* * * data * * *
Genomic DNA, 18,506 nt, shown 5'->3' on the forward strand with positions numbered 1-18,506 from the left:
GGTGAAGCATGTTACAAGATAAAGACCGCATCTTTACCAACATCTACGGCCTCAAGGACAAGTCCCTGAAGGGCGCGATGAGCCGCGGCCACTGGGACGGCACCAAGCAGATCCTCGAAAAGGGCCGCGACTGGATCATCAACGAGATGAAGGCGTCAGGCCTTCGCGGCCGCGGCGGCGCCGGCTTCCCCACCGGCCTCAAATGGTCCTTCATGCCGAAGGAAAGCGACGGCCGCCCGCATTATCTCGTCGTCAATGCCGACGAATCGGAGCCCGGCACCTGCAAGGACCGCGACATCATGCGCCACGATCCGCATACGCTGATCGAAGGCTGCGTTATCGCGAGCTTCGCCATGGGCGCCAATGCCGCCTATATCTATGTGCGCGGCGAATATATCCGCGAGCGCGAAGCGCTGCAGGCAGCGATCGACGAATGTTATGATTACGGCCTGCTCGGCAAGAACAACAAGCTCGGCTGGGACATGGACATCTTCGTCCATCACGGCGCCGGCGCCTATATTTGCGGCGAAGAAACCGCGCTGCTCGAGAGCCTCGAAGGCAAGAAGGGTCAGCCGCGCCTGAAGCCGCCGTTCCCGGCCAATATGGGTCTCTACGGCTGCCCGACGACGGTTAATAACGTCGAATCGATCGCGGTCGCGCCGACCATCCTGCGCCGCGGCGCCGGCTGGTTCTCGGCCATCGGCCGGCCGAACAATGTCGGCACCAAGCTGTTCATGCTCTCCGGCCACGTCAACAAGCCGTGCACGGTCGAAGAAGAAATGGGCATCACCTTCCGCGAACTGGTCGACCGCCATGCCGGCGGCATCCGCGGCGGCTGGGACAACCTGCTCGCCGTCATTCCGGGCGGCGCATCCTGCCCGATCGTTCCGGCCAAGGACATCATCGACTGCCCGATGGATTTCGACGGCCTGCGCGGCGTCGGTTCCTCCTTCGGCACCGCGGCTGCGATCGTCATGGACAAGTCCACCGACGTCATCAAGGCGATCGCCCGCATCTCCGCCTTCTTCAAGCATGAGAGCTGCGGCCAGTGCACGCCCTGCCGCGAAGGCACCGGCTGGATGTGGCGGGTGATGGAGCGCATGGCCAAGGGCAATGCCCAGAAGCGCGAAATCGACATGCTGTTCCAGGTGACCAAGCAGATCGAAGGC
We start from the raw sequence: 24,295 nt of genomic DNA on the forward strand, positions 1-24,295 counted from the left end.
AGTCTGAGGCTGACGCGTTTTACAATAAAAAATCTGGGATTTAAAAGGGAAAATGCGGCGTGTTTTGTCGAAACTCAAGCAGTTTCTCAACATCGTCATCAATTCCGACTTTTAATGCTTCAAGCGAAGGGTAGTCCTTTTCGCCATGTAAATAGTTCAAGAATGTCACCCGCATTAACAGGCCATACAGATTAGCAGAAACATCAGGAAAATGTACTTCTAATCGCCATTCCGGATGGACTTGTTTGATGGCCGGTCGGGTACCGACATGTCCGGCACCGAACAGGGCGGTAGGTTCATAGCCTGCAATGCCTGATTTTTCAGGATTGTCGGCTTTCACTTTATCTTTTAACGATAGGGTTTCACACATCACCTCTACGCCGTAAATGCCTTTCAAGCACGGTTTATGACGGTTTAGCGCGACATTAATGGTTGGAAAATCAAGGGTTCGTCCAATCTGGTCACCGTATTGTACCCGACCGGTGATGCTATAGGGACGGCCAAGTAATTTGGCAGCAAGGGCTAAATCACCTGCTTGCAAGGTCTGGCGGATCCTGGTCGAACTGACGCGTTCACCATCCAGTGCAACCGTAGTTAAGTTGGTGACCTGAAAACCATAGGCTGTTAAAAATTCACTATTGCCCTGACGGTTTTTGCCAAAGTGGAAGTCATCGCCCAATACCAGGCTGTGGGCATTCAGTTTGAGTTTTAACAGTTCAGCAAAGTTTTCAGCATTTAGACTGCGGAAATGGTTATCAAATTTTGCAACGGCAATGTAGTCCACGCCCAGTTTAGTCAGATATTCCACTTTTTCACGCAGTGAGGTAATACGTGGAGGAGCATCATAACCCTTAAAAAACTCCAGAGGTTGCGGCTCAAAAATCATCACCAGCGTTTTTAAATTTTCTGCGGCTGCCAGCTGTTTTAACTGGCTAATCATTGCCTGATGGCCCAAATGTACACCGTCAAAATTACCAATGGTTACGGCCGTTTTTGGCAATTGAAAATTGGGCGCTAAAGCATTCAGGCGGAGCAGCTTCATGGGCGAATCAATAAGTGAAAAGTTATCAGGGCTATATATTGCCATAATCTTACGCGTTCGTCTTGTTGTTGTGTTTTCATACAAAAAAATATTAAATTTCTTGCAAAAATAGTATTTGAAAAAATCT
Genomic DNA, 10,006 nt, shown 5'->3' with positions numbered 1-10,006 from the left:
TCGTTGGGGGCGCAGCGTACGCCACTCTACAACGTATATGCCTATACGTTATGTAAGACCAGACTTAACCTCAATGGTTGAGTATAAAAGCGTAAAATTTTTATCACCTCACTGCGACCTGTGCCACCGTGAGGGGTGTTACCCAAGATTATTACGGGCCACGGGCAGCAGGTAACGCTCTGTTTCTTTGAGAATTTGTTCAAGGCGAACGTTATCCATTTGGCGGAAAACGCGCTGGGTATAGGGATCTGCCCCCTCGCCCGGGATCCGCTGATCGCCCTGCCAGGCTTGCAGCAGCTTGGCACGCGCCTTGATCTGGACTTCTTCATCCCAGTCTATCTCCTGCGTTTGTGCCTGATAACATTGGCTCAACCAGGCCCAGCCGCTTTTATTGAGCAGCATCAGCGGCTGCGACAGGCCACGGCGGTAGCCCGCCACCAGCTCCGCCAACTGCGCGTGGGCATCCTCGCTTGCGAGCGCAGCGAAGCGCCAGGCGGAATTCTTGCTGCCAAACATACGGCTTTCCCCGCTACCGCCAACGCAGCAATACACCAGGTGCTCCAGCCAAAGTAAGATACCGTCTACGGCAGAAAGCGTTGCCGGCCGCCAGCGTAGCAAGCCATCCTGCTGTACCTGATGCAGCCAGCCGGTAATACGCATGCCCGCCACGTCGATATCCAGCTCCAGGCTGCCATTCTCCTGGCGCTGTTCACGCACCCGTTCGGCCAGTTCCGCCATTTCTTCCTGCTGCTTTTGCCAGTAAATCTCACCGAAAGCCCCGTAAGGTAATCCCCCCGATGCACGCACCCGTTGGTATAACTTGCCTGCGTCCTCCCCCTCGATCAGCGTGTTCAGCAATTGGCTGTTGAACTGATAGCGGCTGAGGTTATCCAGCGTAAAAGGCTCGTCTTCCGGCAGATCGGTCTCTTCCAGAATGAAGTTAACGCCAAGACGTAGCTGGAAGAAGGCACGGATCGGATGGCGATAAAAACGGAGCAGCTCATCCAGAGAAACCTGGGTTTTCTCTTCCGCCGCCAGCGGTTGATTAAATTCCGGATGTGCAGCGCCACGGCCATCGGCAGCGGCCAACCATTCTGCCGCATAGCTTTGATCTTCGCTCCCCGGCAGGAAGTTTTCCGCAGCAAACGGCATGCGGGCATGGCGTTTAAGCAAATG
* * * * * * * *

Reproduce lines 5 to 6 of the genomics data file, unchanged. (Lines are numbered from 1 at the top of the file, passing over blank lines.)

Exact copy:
Genomic DNA, 10,006 nt, shown 5'->3' with positions numbered 1-10,006 from the left:
TCGTTGGGGGCGCAGCGTACGCCACTCTACAACGTATATGCCTATACGTTATGTAAGACCAGACTTAACCTCAATGGTTGAGTATAAAAGCGTAAAATTTTTATCACCTCACTGCGACCTGTGCCACCGTGAGGGGTGTTACCCAAGATTATTACGGGCCACGGGCAGCAGGTAACGCTCTGTTTCTTTGAGAATTTGTTCAAGGCGAACGTTATCCATTTGGCGGAAAACGCGCTGGGTATAGGGATCTGCCCCCTCGCCCGGGATCCGCTGATCGCCCTGCCAGGCTTGCAGCAGCTTGGCACGCGCCTTGATCTGGACTTCTTCATCCCAGTCTATCTCCTGCGTTTGTGCCTGATAACATTGGCTCAACCAGGCCCAGCCGCTTTTATTGAGCAGCATCAGCGGCTGCGACAGGCCACGGCGGTAGCCCGCCACCAGCTCCGCCAACTGCGCGTGGGCATCCTCGCTTGCGAGCGCAGCGAAGCGCCAGGCGGAATTCTTGCTGCCAAACATACGGCTTTCCCCGCTACCGCCAACGCAGCAATACACCAGGTGCTCCAGCCAAAGTAAGATACCGTCTACGGCAGAAAGCGTTGCCGGCCGCCAGCGTAGCAAGCCATCCTGCTGTACCTGATGCAGCCAGCCGGTAATACGCATGCCCGCCACGTCGATATCCAGCTCCAGGCTGCCATTCTCCTGGCGCTGTTCACGCACCCGTTCGGCCAGTTCCGCCATTTCTTCCTGCTGCTTTTGCCAGTAAATCTCACCGAAAGCCCCGTAAGGTAATCCCCCCGATGCACGCACCCGTTGGTATAACTTGCCTGCGTCCTCCCCCTCGATCAGCGTGTTCAGCAATTGGCTGTTGAACTGATAGCGGCTGAGGTTATCCAGCGTAAAAGGCTCGTCTTCCGGCAGATCGGTCTCTTCCAGAATGAAGTTAACGCCAAGACGTAGCTGGAAGAAGGCACGGATCGGATGGCGATAAAAACGGAGCAGCTCATCCAGAGAAACCTGGGTTTTCTCTTCCGCCGCCAGCGGTTGATTAAATTCCGGATGTGCAGCGCCACGGCCATCGGCAGCGGCCAACCATTCTGCCGCATAGCTTTGATCTTCGCTCCCCGGCAGGAAGTTTTCCGCAGCAAACGGCATGCGGGCATGGCGTTTAAGCAAATG